It would be convenient to imagine that these men are fictional extrapolations, garish creatures that bear little resemblance to the men I claim as fellow travelers, my fellow gay men. After all, the acronym ‘GLBT’ is tossed around so casually that even I am tempted to forget it is a lie. Recently, a gay leather contest in San Francisco became the subject of controversy when some trans gay men and those who respected them criticised the contest’s refusal to admit contestants who were not ‘born male,’ or, more accurately, who were not designated male at birth. During this controversy, dozens of public commentaries and responses circulated in gay publications. Online and offline, dozens of gay men expressed their bigotry, ignorance, and viciousness toward trans men who dared to claim gay identity and belonging.

There was far less outcry against the blatantly hateful and biased comments in the nominally activist gay public realm than someone versed in gay liberation rhetoric might expect. Several highly respected gay publications printed letters to the editor that read like Nazi diatribes with the word ‘trans’ (or various synonymous epithets) substituted for ‘Jew’. Even some gay trans men posted on listservs alleging the fairness of excluding them from activities for which they lacked complete physical equipment. Apparently absent from this debate was any mention of the politics of ableism or the inherent link between gay transphobia and discrimination against people whose bodies are different enough to preclude them from obtaining able-bodied privilege.

Having been deaf for a brief but memorable part of my childhood, I have experience as an insider to a deaf community. (I lack the arrogance to describe any community as THE community, as if all gay or deaf people were a united and homogeneous group into which all who claimed membership were welcomed.) My exposure to deaf activists and to the disability rights movement imparted an acute awareness of the interpersonal incarcerations people impose on those whose bodies threaten their sense of security or uniformity. Ableists express their body imperialism by examining wheelchairs while overlooking the vibrant and alert gazes of their inhabitants. They shout at blind people who have perfect hearing because they have placed all of the body diverse into a greyscale box of Otherness that lacks room for distinction or nuance.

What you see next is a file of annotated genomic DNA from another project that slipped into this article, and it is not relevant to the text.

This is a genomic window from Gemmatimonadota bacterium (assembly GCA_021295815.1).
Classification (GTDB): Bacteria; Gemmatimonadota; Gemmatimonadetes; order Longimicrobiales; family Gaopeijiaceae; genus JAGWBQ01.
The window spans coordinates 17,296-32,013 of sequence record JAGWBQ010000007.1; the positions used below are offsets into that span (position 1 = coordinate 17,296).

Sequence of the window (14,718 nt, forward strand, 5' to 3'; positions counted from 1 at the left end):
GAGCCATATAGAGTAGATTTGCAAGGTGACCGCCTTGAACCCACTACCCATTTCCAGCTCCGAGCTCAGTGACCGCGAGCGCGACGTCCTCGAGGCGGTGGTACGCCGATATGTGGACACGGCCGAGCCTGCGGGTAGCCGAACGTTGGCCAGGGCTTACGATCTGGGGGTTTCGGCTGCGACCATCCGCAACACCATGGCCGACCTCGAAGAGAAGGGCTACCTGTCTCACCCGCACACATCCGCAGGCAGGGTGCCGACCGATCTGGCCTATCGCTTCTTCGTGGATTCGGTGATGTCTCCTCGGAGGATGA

One ubiquitous complaint voiced by gay people in heterosexual environments is that they are viewed as sexualities first and as complex human beings second, if at all. A similar complaint is echoed in disability rights forums by people who are frustrated by being constantly treated like walking medical conditions instead of as potential friends or colleagues. Trans people have only recently begun to learn that it is acceptable to assert our right to exist at all, and so the corresponding complaint is uttered far less frequently than it is experienced.

When trans men talk to me about oppression, they often begin by questioning their right to be upset about transphobia at all. Like men in the disability rights community who challenge the social castration and psychic emasculation they experience as a result of ableist assumptions that they are asexual, gay trans men must contend with gay male communities that will accept their hours of labour for fundraisers and spout their tokenistic acceptance with hollow acronyms, while refusing to admit them as full equals by opening their hearts- and beds- to gay trans men.

How tragic and ironic that gay men, whose historic oppression should afford them a unique empathy for trans men seeking to belong among other gay men, have positioned themselves as oppressors now that they have finally discovered men whose masculine legitimacy is even more embattled than their own. Despite the staunch denial by many gay men that their sexual and romantic preferences have anything to do with transphobia, the personal is political, as gay men in the disability rights movement continue to assert. There is a significant conceptual difference between rejecting a potential lover based on known facts and doing so without knowing the relevant facts. Men who categorically reject the possibility of sleeping with- or, even riskier, of loving- a trans man are not expressing a sexual preference on a par with being into leather or liking older men. The sweeping generality of a blanket ban on trans men lovers implies fear, insecurity about their masculinity or orientation, fear of difference, fear of the Other: Transphobia.

I am not suggesting that gay men disregard their sexual or romantic attractions to force themselves into encounters with trans men. In particular, I am thinking of the many gay men who reluctantly admit to me and to others that they have been attracted to trans men before, but that of course they would never consider exploring that attraction once they discovered their estwhile paramour’s trans status. To these men I say, challenge your transphobia and your ableist privilege. Stop building barriers to keep your brothers- your gay trans brothers- out of your mysterious and wondrous male Jerusalems.